Guitarist Cameron Hill

TK Smith

Nick Rossi sent me this photo of Guitarist Cameron Hill this week which he acquired from Cameron’s nephew. Cameron had a great career as a musician playing with everyone from Bob Wills to Spade Cooley and so many more. You can read about him here.

In The Shop With: Johnny MacCree

I’ve had the pleasure to be in a few bands with Johnny MacCree, including Smith’s Ranch Boys and Golden Hill Ramblers. It’s always fun when we have time to get together and play some music.

Liner Note Legends #6: Smokey Hormel

It’s great to see guitarist Smokey Hormel featured on the documentary web series Liner Note Legends. The series gives recognition and insight to the talented musicians behind the scenes who have played on recordings in all genres that everyone has heard. I really enjoyed hearing Smokeys story in his own words. When you have time, check it out.

Guitarist Jimmy Raney

Happy New Year everybody! Its been a while since we’ve posted but fortunately, the last few months have been really busy in the shop. We have a lot of things to share coming up but in the meantime, Sean Mencher recently sent me a link to this interesting blog post on guitarist Jimmy Raney that he wrote himself in ’93.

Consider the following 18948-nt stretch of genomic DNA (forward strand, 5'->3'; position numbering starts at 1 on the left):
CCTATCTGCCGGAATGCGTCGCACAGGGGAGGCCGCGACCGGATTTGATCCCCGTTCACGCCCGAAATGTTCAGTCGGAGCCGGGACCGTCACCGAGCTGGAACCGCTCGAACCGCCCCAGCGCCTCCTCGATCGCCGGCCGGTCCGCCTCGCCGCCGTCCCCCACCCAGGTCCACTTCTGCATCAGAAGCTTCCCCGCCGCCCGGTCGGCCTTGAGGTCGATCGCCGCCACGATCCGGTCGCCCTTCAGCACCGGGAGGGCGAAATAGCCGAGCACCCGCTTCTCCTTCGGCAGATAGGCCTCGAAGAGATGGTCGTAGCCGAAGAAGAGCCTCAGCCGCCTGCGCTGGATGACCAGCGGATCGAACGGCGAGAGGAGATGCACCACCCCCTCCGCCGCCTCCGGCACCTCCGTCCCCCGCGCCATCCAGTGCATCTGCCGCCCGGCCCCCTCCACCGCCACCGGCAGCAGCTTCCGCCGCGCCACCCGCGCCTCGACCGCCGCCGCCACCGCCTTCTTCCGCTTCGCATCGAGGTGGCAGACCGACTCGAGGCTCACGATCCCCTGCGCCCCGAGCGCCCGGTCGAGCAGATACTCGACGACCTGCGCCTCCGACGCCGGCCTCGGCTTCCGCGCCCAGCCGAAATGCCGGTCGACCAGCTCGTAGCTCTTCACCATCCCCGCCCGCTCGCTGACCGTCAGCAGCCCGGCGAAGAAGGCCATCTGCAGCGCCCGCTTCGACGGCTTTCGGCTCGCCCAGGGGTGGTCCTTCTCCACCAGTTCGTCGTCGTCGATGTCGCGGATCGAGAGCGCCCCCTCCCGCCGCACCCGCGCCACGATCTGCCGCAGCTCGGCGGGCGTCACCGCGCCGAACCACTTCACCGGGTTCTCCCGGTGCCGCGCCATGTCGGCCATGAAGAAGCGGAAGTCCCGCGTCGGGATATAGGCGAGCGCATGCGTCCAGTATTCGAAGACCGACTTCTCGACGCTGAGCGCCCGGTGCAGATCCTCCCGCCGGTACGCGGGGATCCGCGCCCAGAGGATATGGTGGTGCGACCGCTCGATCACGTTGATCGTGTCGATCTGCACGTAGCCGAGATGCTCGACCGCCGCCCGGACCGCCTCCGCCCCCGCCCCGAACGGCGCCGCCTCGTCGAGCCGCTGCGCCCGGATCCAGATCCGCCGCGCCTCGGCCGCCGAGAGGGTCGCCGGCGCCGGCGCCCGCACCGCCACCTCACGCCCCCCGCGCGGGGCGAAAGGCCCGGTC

This is a direct re-post from a blog called Prepared Guitar. There are a lot of great interviews featured on the site like Johnny Smith and Tal Farlow to name a few, so when you have time, check it out. More links to Prepared Guitar at the bottom of the story. Thanks Sean for sharing with me.

Friday, January 2, 2015

Things Downbeat Never Taught Me by Jimmy Raney

Back in 1939 or 1940, when I was just starting out to be a jazz musician, I was a Downbeat and Metronome freak. I devoured these two magazines in search of news of my heroes. I’m not talking about Benny Goodman or Artie Shaw. They were household words to everybody, as the Gabor sister, The Grateful Dead, and Kentucky Fried Chicken are today. I’m talking about the guys who played jazz on offbeat labels. I knew they all lived in New York City and had penthouses overlooking Central Park. I went to the movies and saw jazzmen (portrayed by Cary Grant and David Niven) doing just that. I figured maybe I could do that too, if I just kept practicing my hot licks. That’s what they called them back then – honest.

Louisville in those days was different than today. Back then there were only a half dozen musicians who could play jazz, but couldn’t make a living at it. Nowadays there are at least ten times as many who can’t make a living at it. Louisville has come a long way.
Anyway, from reading Downbeat I figured the only hope I had was to get to New York. I knew there weren’t any penthouses here, not to mention Cary Grant or David Niven. Since I didn’t have any money but did have an uncle and grandmother in Chicago, I thought I could try there first. It did have tall buildings, a lot of people, and Downbeat was published there; even if they only wrote about musicians in New York, they wrote it there.
Chicago turned out OK. There were a lot of Read The Rest

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